Let me paint a picture for you. Let’s say a black woman is giving a talk on something she is an expert in. She has spent hundreds of hours perfecting her knowledge in this area, thus making her qualified to talk about this particular subject. After the talk, a white woman approaches her and says, “Wow, you sounded really eloquent.” The speaker thanks her for the compliment but walks away with the feeling of her stomach sinking. She’s not really sure why. She is later given an award for her talk and she begins to tear up a bit. A man remarks, “Women are so emotional.” She quickly goes to the bathroom to dry her tears. A woman sees her in the bathroom and says, “I loved your talk. Your people must be so proud.”
I imagine you might have felt the same way I did while writing this: blood boiling, stomach-dropping, and body cringing. These are examples of microaggressions. It is when someone says or does something that is based in discriminatory, prejudicial, and/or derogatory ideology.
A microaggression can be intentional or unintentional.
Microaggressions aren’t limited to people.
Our environment contains microaggressions as well. For example, many products are designed without people of colour in mind. This can lead to dehumanizing and underserving consumers to false convictions.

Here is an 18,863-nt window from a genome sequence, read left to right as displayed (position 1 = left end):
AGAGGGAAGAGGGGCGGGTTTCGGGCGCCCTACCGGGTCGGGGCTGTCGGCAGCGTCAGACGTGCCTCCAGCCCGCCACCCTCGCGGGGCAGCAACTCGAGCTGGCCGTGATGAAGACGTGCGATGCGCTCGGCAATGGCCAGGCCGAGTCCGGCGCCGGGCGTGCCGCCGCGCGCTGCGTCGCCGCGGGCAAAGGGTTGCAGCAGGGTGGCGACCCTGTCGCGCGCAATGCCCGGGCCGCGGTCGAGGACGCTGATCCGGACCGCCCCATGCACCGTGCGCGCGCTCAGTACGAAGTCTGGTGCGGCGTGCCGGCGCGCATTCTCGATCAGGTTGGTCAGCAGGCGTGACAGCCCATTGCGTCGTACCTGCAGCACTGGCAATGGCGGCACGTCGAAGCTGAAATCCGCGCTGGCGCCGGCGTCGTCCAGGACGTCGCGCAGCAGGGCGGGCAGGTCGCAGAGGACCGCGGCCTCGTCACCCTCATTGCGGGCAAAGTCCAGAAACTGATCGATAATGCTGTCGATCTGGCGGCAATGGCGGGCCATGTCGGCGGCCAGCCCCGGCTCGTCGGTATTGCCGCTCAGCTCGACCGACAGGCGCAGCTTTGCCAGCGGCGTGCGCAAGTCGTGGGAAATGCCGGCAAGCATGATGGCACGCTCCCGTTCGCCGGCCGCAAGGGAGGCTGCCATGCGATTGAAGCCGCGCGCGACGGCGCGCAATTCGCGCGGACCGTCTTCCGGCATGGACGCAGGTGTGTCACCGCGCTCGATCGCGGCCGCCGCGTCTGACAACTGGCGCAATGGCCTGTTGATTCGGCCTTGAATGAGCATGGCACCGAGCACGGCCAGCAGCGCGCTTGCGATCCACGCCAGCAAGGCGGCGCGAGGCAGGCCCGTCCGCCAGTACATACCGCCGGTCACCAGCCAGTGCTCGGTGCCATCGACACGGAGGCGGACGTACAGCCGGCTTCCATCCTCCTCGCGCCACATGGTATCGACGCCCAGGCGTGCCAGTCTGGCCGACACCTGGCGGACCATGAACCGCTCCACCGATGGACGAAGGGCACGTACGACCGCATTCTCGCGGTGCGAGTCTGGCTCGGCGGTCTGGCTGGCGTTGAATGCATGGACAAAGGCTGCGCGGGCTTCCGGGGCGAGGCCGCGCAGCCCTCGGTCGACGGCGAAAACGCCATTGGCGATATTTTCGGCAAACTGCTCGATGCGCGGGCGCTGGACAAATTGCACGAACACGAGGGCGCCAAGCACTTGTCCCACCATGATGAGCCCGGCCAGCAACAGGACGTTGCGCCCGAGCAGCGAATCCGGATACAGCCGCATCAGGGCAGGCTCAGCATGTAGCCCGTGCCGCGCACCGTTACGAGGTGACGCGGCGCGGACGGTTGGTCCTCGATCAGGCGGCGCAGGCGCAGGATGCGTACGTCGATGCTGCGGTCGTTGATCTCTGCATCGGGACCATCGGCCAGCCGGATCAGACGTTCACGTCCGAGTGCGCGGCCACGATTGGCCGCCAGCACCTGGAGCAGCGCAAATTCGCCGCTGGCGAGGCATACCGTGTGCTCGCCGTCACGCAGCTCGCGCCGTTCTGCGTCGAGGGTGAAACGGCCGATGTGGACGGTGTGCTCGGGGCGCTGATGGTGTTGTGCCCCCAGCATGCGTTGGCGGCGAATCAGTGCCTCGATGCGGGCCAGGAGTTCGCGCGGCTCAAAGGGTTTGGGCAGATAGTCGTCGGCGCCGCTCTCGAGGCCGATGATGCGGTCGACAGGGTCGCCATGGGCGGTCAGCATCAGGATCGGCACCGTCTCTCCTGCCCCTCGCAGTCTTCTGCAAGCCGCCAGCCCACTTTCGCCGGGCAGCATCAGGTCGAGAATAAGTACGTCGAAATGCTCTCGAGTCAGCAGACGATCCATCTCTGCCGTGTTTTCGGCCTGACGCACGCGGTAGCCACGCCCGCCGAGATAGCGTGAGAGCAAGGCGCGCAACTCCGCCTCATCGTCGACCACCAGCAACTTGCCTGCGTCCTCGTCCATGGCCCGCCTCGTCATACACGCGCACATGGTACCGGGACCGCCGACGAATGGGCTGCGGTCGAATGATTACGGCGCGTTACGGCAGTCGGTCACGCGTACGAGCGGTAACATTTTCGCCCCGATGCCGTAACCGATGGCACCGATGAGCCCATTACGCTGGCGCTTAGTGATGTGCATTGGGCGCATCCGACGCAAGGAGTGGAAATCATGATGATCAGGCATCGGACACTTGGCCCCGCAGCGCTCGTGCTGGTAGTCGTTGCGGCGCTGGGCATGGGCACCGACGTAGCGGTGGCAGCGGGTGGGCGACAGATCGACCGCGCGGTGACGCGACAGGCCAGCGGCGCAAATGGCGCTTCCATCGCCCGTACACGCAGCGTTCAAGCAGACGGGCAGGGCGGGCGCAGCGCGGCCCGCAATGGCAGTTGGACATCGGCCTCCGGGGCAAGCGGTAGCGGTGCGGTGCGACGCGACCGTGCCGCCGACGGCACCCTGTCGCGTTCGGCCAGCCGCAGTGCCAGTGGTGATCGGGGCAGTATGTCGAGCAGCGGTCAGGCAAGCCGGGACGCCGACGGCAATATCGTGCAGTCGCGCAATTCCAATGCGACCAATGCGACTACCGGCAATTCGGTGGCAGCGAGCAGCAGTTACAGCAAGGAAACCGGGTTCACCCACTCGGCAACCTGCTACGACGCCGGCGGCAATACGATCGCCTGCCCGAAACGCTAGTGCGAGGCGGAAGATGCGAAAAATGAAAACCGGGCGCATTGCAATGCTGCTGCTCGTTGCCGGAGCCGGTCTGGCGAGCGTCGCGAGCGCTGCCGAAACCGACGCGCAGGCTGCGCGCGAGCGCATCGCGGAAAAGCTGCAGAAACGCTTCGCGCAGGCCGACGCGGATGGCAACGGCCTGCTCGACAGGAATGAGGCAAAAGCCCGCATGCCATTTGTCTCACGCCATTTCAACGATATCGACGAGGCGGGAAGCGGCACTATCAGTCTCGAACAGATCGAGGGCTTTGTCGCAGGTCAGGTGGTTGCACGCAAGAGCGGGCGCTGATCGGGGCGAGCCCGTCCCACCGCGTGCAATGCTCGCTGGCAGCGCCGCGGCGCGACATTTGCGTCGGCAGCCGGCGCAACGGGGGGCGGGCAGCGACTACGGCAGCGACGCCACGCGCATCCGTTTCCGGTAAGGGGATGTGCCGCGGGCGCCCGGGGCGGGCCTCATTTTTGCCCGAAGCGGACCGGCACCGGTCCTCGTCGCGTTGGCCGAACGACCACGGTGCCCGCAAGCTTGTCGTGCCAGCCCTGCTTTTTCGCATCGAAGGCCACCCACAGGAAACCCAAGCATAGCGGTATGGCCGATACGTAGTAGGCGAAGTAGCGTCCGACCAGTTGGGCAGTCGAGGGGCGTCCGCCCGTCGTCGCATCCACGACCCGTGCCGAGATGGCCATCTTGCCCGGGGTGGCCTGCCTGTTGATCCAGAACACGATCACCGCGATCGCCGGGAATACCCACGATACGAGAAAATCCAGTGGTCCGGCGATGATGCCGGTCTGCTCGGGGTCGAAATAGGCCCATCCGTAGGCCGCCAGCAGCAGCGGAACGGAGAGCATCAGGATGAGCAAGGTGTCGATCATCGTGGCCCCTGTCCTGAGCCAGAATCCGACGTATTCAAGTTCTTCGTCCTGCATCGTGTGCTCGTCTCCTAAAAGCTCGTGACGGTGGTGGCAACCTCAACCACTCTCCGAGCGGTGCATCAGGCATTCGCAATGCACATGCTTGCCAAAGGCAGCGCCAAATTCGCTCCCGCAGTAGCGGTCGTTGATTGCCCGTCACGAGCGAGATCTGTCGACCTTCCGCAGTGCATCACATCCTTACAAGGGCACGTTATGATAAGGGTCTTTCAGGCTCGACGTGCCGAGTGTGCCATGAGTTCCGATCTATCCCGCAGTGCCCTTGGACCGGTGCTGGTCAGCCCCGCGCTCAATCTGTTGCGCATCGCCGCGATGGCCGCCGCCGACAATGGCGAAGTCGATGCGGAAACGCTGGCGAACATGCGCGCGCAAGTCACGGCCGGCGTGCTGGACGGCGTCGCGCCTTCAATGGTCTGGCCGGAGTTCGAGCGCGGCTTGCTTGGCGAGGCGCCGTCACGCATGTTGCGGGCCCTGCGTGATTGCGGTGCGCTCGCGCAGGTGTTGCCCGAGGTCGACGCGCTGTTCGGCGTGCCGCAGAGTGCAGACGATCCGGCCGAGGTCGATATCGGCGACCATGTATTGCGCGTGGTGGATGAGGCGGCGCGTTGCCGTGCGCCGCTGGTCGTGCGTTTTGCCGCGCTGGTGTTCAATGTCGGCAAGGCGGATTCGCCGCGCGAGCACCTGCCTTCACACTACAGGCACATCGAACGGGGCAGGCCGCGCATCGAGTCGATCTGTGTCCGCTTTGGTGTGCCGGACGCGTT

What can you do to stop microaggressions from happening?
Make sure when you hear one, if it’s safe and you have the spoons to do it, call out the microaggression such as:
“Hey, I’m pretty sure you didn’t mean to, but what you said could hurt someone’s feelings.”
“I understand you’re coming from a good place, but when you say that, it feels like you’re putting me down.”
“Wow, what kind of reaction were you expecting when you said/did that? That’s incredibly offensive.”
Learn more about microaggressions: Check out these resources:
What exactly is a microaggression? by Jenée Desmond-Harris
5 Microaggressions Secular People Often Hear — And Why They’re Wrong by Miri Mogilevsky
Microaggressions in Everyday Life by Psychology Today Contributors